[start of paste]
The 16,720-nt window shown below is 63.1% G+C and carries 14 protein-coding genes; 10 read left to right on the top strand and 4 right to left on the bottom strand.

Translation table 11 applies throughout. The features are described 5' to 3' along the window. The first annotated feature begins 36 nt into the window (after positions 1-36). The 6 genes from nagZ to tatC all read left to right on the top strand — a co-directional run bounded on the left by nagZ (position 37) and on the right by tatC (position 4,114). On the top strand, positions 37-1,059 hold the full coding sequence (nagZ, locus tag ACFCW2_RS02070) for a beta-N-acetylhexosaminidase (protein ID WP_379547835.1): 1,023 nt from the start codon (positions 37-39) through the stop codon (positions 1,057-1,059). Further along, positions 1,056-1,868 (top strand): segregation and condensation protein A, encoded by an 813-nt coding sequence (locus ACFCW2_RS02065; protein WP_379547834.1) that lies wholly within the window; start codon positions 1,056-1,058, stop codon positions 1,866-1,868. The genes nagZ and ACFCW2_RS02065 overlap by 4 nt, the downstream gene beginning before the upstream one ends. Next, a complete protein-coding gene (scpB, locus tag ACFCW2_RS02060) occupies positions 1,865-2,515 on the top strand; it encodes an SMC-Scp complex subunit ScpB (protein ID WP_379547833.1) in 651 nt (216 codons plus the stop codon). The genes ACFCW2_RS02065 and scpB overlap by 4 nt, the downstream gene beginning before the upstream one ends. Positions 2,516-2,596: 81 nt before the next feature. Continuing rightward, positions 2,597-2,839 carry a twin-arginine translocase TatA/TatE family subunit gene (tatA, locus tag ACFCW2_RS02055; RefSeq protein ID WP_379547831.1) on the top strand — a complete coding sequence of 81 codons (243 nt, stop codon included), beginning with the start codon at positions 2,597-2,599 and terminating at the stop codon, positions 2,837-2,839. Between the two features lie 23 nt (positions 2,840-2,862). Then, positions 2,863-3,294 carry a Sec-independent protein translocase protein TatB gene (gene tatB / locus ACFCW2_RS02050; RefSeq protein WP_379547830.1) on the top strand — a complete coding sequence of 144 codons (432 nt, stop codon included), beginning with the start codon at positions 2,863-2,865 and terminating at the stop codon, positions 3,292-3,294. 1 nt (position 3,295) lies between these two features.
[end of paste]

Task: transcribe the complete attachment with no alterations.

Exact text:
The 16,720-nt window shown below is 63.1% G+C and carries 14 protein-coding genes; 10 read left to right on the top strand and 4 right to left on the bottom strand.

Translation table 11 applies throughout. The features are described 5' to 3' along the window. The first annotated feature begins 36 nt into the window (after positions 1-36). The 6 genes from nagZ to tatC all read left to right on the top strand — a co-directional run bounded on the left by nagZ (position 37) and on the right by tatC (position 4,114). On the top strand, positions 37-1,059 hold the full coding sequence (nagZ, locus tag ACFCW2_RS02070) for a beta-N-acetylhexosaminidase (protein ID WP_379547835.1): 1,023 nt from the start codon (positions 37-39) through the stop codon (positions 1,057-1,059). Further along, positions 1,056-1,868 (top strand): segregation and condensation protein A, encoded by an 813-nt coding sequence (locus ACFCW2_RS02065; protein WP_379547834.1) that lies wholly within the window; start codon positions 1,056-1,058, stop codon positions 1,866-1,868. The genes nagZ and ACFCW2_RS02065 overlap by 4 nt, the downstream gene beginning before the upstream one ends. Next, a complete protein-coding gene (scpB, locus tag ACFCW2_RS02060) occupies positions 1,865-2,515 on the top strand; it encodes an SMC-Scp complex subunit ScpB (protein ID WP_379547833.1) in 651 nt (216 codons plus the stop codon). The genes ACFCW2_RS02065 and scpB overlap by 4 nt, the downstream gene beginning before the upstream one ends. Positions 2,516-2,596: 81 nt before the next feature. Continuing rightward, positions 2,597-2,839 carry a twin-arginine translocase TatA/TatE family subunit gene (tatA, locus tag ACFCW2_RS02055; RefSeq protein ID WP_379547831.1) on the top strand — a complete coding sequence of 81 codons (243 nt, stop codon included), beginning with the start codon at positions 2,597-2,599 and terminating at the stop codon, positions 2,837-2,839. Between the two features lie 23 nt (positions 2,840-2,862). Then, positions 2,863-3,294 carry a Sec-independent protein translocase protein TatB gene (gene tatB / locus ACFCW2_RS02050; RefSeq protein WP_379547830.1) on the top strand — a complete coding sequence of 144 codons (432 nt, stop codon included), beginning with the start codon at positions 2,863-2,865 and terminating at the stop codon, positions 3,292-3,294. 1 nt (position 3,295) lies between these two features.